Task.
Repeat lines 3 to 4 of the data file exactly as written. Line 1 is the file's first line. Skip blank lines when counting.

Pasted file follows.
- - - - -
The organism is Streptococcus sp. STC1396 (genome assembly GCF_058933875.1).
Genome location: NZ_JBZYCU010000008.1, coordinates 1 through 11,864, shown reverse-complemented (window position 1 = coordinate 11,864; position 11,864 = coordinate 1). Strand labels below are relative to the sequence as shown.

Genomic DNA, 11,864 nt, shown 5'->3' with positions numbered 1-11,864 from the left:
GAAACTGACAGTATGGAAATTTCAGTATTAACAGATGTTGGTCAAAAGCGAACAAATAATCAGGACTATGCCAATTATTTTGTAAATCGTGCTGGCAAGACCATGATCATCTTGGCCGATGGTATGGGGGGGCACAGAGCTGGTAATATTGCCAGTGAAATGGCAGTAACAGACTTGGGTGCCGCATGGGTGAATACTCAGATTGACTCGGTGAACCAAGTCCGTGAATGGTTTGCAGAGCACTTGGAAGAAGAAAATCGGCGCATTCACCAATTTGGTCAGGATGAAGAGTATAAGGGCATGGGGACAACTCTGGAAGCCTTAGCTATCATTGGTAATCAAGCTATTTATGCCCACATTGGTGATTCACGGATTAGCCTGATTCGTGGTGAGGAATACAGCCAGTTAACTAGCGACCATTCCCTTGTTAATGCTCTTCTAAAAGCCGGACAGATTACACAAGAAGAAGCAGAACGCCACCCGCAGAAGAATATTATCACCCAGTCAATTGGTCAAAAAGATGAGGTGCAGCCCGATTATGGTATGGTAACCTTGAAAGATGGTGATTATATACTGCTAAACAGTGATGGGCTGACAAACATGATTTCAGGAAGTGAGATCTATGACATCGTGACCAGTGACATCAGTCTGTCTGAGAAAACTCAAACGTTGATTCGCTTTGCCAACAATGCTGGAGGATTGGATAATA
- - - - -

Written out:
Genomic DNA, 11,864 nt, shown 5'->3' with positions numbered 1-11,864 from the left:
GAAACTGACAGTATGGAAATTTCAGTATTAACAGATGTTGGTCAAAAGCGAACAAATAATCAGGACTATGCCAATTATTTTGTAAATCGTGCTGGCAAGACCATGATCATCTTGGCCGATGGTATGGGGGGGCACAGAGCTGGTAATATTGCCAGTGAAATGGCAGTAACAGACTTGGGTGCCGCATGGGTGAATACTCAGATTGACTCGGTGAACCAAGTCCGTGAATGGTTTGCAGAGCACTTGGAAGAAGAAAATCGGCGCATTCACCAATTTGGTCAGGATGAAGAGTATAAGGGCATGGGGACAACTCTGGAAGCCTTAGCTATCATTGGTAATCAAGCTATTTATGCCCACATTGGTGATTCACGGATTAGCCTGATTCGTGGTGAGGAATACAGCCAGTTAACTAGCGACCATTCCCTTGTTAATGCTCTTCTAAAAGCCGGACAGATTACACAAGAAGAAGCAGAACGCCACCCGCAGAAGAATATTATCACCCAGTCAATTGGTCAAAAAGATGAGGTGCAGCCCGATTATGGTATGGTAACCTTGAAAGATGGTGATTATATACTGCTAAACAGTGATGGGCTGACAAACATGATTTCAGGAAGTGAGATCTATGACATCGTGACCAGTGACATCAGTCTGTCTGAGAAAACTCAAACGTTGATTCGCTTTGCCAACAATGCTGGAGGATTGGATAATA